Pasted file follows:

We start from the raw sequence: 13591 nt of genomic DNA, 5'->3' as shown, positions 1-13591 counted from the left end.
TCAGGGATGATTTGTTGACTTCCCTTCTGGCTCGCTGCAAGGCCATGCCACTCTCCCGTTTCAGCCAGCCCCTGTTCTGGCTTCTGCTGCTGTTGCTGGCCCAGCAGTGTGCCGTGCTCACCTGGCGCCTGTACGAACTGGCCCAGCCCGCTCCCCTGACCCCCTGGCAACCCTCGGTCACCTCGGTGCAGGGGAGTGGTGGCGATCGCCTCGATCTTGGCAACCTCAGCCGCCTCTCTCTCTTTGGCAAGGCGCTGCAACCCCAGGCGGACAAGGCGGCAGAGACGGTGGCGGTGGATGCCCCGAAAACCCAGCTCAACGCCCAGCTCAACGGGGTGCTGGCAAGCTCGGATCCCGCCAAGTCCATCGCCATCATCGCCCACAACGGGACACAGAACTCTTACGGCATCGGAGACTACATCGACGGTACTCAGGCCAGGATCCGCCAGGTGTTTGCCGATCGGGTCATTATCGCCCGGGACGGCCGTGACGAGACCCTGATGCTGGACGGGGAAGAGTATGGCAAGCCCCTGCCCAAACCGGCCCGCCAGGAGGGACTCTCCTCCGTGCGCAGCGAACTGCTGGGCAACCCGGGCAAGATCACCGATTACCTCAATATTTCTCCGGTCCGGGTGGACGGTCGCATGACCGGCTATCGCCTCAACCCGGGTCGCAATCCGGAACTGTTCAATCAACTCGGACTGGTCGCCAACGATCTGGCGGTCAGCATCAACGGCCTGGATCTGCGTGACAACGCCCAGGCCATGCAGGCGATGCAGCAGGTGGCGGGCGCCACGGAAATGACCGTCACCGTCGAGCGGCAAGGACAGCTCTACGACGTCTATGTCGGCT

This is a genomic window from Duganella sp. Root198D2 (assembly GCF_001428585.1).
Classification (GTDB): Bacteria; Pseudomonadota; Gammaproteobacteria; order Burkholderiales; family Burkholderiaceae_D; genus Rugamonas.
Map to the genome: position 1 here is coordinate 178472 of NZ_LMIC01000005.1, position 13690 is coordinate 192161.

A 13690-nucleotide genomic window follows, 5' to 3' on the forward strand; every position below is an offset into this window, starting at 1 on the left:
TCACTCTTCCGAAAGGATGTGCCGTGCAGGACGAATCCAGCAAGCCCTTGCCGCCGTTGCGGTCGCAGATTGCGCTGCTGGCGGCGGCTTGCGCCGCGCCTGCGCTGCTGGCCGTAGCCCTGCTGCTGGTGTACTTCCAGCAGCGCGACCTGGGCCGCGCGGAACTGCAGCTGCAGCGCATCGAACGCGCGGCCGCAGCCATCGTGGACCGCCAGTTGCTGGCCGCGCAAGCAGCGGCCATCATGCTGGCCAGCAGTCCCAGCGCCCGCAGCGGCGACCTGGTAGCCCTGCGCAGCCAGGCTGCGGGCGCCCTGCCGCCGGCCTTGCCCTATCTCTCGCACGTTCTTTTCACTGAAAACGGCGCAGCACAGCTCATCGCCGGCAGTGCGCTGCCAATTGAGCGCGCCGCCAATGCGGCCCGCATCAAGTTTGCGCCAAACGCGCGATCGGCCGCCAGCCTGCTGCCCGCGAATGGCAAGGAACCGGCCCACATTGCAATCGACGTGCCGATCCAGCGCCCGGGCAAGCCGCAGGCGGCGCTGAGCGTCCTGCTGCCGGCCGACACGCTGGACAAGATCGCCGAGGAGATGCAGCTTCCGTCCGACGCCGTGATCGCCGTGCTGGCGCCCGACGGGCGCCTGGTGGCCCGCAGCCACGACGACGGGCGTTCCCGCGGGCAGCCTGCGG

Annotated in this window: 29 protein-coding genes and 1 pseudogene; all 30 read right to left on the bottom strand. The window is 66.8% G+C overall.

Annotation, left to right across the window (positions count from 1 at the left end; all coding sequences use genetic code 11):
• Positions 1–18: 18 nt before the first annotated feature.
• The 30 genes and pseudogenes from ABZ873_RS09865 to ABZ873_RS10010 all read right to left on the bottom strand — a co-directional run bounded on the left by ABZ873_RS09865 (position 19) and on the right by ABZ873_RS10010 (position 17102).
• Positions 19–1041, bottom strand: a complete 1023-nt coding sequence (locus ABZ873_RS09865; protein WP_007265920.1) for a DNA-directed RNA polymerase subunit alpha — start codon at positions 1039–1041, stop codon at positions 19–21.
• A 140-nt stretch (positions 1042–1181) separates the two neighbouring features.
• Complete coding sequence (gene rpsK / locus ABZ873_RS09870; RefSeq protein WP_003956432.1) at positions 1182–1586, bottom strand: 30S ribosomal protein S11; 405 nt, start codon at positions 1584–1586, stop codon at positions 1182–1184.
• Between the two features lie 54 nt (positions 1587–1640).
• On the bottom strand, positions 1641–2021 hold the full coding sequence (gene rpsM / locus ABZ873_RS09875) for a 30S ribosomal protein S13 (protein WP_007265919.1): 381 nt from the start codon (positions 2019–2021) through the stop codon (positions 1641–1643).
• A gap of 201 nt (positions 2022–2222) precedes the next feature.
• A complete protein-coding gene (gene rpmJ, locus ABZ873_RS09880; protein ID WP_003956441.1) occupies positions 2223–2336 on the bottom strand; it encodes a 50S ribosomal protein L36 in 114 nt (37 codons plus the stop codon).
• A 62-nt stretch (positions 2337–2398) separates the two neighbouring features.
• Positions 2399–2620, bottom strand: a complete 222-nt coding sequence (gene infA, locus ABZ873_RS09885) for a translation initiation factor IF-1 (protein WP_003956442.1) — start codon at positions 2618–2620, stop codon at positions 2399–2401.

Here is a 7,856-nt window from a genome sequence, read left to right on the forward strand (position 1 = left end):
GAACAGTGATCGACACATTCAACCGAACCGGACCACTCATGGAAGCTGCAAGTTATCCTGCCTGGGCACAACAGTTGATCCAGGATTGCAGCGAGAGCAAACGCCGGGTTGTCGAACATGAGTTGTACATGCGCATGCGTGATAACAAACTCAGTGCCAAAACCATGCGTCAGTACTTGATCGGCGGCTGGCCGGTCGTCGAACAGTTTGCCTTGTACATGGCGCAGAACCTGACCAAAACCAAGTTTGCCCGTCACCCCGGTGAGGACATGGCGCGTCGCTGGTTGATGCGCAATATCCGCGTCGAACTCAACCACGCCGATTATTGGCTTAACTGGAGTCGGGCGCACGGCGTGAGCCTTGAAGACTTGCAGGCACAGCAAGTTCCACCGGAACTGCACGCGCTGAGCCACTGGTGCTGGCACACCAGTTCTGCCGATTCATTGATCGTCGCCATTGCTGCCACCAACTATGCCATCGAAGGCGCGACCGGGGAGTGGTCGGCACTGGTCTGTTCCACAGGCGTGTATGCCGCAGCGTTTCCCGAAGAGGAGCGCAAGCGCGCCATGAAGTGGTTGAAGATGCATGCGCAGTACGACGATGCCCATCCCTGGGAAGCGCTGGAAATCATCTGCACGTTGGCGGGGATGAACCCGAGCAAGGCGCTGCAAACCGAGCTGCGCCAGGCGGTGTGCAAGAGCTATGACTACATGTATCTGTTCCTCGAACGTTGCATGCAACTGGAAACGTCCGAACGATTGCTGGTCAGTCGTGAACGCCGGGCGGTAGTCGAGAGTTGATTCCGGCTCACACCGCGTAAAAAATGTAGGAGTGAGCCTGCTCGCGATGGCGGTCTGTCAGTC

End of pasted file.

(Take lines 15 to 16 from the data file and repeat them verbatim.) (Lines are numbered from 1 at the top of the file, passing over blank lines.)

• Between the two features lie 54 nt (positions 1587–1640).
• On the bottom strand, positions 1641–2021 hold the full coding sequence (gene rpsM / locus ABZ873_RS09875) for a 30S ribosomal protein S13 (protein WP_007265919.1): 381 nt from the start codon (positions 2019–2021) through the stop codon (positions 1641–1643).